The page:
for the purposes of the stress analysis, it is recommended that the following thicknesses

be used. Note: Flexibility Factor = 1.0 for all sizes:

I.D. T SIF

(in.) (in.)

1 0.19 1.7

1.5 0.22 1.7

2 0.22 2.3

3 0.22 2.3

4 0.22 2.3

6 0.30 2.3

8 0.41 2.3

10 0.45 2.3

12 0.49 2.3

14 0.44 2.5

16.25 0.49 2.5

18.25 0.54 2.5

20.25 0.59 2.5

24 0.67 2.5

29.53 0.81 2.5

35.43 0.96 2.5

42 1.10 2.5

48 1.24 2.5

54 1.37 2.5

Notes:

1. T includes 0.11” erosion/corrosion liner.

REINFORCED PLASTIC SYSTEMS INC. E-433

FRP Piping – Stress Analysis Information Rev. S

3 Mar. 10

_____________________________________________________________________________________

Page 6

3.4 Reducing Branches

Reducing branches should be modelled using the appropriate tee thicknesses, and a

Flexibility Factor of 1.0 for all sizes. SIF’s are as follows:

d / D > 0.66: Same as above for tees and laterals

d / D < 0.25: 1.5

0.25 < d / D < 0.66: Linear interpolation.

Note: Gusseted branches can be modelled with SIF = 1.0.

3.5 Flanges

Flanges can be analyzed using SIF = 1.0 and k = 1.0. It is recommended that loads on

flanges be minimized as much as possible as the actual stresses in the flanges may be

higher than calculated due to less-than-ideal installation conditions.

REINFORCED PLASTIC SYSTEMS INC. E-433

FRP Piping – Stress Analysis Information Rev. S

3 Mar. 10

_____________________________________________________________________________________

Page 7

4.0 ALLOWABLE STRESSES

4.1 Pipe

Pipe will be manufactured by filament winding. This type of construction results in an

orthotropic material. The strain response of this material to applied loadings will depend

upon the type of loading involved. For example, the axial strain response to a biaxial

stress field such as pressure, is different than the axial strain response due to a purely

axial stress such as longitudinal tension. For this reason it is necessary to select an

allowable stress appropriate to the loading under consideration. The following allowable

stresses apply to design pressures of 0 psi and 150 psi. For pressures between these two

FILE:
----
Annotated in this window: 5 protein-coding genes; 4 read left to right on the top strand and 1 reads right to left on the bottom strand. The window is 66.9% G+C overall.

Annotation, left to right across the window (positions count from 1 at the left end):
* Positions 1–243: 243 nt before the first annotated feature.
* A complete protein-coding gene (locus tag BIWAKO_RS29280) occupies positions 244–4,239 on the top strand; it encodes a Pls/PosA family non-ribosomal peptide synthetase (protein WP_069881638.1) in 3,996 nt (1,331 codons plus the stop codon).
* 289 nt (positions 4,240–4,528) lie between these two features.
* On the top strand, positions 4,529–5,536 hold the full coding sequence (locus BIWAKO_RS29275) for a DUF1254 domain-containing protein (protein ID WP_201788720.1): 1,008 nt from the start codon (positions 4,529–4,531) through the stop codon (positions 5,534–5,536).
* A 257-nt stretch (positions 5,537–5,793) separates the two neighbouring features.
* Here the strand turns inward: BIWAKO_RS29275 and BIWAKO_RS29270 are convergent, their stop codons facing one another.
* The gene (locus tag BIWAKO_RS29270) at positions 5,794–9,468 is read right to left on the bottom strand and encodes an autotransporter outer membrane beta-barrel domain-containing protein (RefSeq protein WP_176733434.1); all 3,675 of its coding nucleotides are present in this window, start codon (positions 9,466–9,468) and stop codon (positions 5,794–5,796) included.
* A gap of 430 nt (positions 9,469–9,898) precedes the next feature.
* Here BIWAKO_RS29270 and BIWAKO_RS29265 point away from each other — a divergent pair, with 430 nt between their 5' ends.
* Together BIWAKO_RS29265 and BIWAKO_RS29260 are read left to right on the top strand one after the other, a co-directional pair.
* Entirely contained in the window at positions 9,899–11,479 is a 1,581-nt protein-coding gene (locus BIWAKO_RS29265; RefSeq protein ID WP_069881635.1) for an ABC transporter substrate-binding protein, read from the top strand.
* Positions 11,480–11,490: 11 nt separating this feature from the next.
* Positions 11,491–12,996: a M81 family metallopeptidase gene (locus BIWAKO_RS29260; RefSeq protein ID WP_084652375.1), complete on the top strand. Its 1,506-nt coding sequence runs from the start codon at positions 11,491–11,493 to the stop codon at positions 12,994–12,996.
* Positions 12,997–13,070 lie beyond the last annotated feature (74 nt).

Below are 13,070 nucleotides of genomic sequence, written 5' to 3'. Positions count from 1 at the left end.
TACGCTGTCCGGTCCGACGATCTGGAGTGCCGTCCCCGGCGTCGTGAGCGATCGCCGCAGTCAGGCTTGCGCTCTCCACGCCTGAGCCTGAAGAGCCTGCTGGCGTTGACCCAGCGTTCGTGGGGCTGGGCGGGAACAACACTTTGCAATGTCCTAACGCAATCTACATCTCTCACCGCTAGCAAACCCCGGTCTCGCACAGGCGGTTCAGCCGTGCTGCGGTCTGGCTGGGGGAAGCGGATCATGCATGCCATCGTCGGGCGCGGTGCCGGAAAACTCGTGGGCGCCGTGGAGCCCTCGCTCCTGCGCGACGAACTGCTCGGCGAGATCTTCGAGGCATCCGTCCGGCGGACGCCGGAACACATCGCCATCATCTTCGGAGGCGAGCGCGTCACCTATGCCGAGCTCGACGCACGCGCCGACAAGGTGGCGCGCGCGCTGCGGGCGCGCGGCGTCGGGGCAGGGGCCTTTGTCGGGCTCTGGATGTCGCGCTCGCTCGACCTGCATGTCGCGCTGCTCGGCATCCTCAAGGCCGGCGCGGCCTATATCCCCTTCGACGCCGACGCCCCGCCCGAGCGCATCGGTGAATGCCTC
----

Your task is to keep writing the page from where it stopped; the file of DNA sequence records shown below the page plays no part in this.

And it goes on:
values, interpolation should be used.

0 psi 150 psi

1” Diam.: 2650 2650

1.5” Diam.: 2000 2175

2” Diam.: 2000 2250

3” Diam.: 2000 2350

4” Diam.: 2000 2425

6” – 8” Diam.: 2000 2475

10” – 12” Diam.: 2000 2500

> 12” Diam.: 2000 2550

Note: These allowable stresses apply when the axial stress is tensile. If the axial stress is

compressive, refer to Section 6.0 Rigidly Restrained Pipe.

4.2 Elbows

Elbows are manufactured by custom contact molding which results in quasi-isotropic

behaviour, but the allowable stresses are still dependent upon the magnitude of the

pressure. The following allowable stresses apply to design pressures of 0 psi and 150 psi.

For pressures between these two values, interpolation should be used.

0 psi 150 psi

1” - 3” Diam.: 1500 1500

4” – 6” Diam.: 1800 1800

8” – 14” Diam.: 2900 2800

16” – 20” Diam.: 3000 2800

24” – 54” Diam.: 3200 2600

4.3 Other Fittings

For other fittings, the same allowable stresses as for the pipe should be used.

REINFORCED PLASTIC SYSTEMS INC. E-433

FRP Piping – Stress Analysis Information Rev. S

3 Mar. 10

_____________________________________________________________________________________

Page 8

5.0 CODE STRESS RECOMMENDATIONS

5.1 General

FRP does not yield in the same manner as a ductile material such as steel. It is therefore

not recommended that higher allowable stresses be used for FRP piping when analyzing

displacement-type load cases (eg. thermal load cases). Displacement load cases should

be treated in the same manner as sustained loads such as pressure and weight.

For both ASME B31.1 and B31.3, it is recommended that all stress cases be analyzed as

“corroded”.

5.2 ASME B31.1

It is recommended that all operating loads be analyzed as either Operating or Sustained

stress cases. It is not appropriate to use Expansion stress cases for FRP piping. Using

Sustained stress cases is preferable to Operating stress cases as CAESAR will highlight

any stresses in excess of the allowable stresses.

Occasional load cases should be analyzed using Occasional stress cases.

It is also recommended that F/A stresses be included in the code stress calculations.

5.3 ASME B31.3

It is recommended that all operating loads be analyzed as either Operating or Sustained

stress cases. It is not appropriate to use Expansion stress cases for FRP piping. Using